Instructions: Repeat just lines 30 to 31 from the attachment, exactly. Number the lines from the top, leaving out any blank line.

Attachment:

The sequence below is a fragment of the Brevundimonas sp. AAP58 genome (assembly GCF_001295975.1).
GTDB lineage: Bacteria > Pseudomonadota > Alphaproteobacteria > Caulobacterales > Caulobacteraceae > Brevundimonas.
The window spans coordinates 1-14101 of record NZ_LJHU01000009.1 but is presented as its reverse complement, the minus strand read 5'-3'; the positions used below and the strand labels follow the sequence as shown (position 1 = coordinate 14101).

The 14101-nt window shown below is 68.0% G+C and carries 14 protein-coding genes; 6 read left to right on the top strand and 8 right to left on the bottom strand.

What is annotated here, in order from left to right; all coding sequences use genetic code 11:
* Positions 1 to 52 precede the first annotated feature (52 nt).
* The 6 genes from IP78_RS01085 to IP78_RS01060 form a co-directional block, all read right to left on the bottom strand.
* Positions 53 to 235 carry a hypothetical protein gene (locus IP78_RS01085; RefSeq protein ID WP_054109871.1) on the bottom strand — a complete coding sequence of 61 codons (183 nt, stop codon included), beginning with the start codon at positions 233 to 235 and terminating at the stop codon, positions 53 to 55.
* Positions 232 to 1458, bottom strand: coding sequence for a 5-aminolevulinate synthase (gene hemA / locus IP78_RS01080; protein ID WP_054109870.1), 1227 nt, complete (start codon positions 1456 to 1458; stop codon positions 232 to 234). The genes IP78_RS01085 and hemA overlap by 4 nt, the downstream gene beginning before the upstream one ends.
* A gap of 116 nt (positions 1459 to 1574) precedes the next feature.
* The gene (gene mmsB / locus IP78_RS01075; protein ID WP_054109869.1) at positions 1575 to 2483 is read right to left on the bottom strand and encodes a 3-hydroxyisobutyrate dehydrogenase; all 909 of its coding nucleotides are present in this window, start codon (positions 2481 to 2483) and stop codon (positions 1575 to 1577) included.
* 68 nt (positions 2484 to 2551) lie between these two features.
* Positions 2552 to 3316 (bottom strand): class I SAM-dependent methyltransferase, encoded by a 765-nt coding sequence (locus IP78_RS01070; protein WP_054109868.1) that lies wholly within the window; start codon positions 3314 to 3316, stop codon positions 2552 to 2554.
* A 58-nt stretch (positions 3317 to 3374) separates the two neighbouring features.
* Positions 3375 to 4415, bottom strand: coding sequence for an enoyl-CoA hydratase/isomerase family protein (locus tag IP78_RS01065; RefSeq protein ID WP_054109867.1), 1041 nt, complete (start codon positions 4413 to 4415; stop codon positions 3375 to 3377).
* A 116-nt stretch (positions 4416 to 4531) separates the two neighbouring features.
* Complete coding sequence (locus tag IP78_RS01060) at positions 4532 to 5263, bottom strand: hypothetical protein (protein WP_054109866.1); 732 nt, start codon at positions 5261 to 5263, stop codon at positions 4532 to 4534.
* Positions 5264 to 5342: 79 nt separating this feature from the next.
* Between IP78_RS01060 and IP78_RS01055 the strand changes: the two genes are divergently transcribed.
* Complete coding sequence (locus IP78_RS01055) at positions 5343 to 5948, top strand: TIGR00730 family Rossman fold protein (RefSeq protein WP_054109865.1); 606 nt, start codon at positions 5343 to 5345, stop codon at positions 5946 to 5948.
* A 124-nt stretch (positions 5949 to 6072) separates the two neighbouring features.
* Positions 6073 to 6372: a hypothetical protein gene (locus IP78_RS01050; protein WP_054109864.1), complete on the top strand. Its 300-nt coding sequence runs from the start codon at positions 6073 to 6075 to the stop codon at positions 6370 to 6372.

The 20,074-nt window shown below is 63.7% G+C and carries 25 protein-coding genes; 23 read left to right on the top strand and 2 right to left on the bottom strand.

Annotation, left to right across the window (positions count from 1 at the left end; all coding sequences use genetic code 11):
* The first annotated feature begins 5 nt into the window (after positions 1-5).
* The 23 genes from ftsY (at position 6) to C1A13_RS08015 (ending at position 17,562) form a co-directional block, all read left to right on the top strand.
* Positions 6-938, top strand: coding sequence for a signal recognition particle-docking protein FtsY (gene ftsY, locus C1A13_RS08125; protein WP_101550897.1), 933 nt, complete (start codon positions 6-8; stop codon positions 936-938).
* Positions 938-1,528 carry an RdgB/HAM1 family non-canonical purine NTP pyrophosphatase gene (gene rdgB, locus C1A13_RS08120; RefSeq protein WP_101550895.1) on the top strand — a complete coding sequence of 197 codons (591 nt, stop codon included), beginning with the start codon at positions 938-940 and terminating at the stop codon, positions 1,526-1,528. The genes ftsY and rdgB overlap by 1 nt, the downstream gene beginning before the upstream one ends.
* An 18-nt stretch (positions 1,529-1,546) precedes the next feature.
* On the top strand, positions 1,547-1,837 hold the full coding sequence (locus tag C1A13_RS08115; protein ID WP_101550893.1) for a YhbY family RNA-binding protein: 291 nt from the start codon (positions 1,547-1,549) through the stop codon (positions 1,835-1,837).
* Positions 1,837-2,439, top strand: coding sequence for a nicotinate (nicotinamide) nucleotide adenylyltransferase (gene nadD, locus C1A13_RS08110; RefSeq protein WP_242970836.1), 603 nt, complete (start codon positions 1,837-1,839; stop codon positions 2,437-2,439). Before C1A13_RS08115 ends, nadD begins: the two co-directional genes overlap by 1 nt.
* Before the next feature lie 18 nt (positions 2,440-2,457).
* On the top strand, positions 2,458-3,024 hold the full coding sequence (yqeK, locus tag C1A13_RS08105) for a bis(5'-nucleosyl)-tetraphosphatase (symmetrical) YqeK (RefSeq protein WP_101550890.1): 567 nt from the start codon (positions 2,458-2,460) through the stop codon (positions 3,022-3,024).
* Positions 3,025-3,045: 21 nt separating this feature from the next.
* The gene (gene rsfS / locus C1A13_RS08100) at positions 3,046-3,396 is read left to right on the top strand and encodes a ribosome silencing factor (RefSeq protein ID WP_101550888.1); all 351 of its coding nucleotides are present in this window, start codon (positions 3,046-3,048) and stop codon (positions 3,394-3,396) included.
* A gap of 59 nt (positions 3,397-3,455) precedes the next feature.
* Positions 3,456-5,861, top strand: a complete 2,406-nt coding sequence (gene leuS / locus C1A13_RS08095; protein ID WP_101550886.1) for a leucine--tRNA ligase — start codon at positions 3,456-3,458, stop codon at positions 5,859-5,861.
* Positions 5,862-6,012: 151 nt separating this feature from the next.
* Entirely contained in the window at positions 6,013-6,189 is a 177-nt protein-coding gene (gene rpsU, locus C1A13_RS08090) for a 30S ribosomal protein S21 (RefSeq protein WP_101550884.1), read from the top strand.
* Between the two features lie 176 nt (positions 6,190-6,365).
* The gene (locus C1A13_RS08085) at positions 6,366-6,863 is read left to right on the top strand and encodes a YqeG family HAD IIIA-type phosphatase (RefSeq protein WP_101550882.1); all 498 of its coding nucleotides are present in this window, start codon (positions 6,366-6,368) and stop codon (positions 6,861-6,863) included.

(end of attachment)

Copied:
* On the top strand, positions 1,547-1,837 hold the full coding sequence (locus tag C1A13_RS08115; protein ID WP_101550893.1) for a YhbY family RNA-binding protein: 291 nt from the start codon (positions 1,547-1,549) through the stop codon (positions 1,835-1,837).
* Positions 1,837-2,439, top strand: coding sequence for a nicotinate (nicotinamide) nucleotide adenylyltransferase (gene nadD, locus C1A13_RS08110; RefSeq protein WP_242970836.1), 603 nt, complete (start codon positions 1,837-1,839; stop codon positions 2,437-2,439). Before C1A13_RS08115 ends, nadD begins: the two co-directional genes overlap by 1 nt.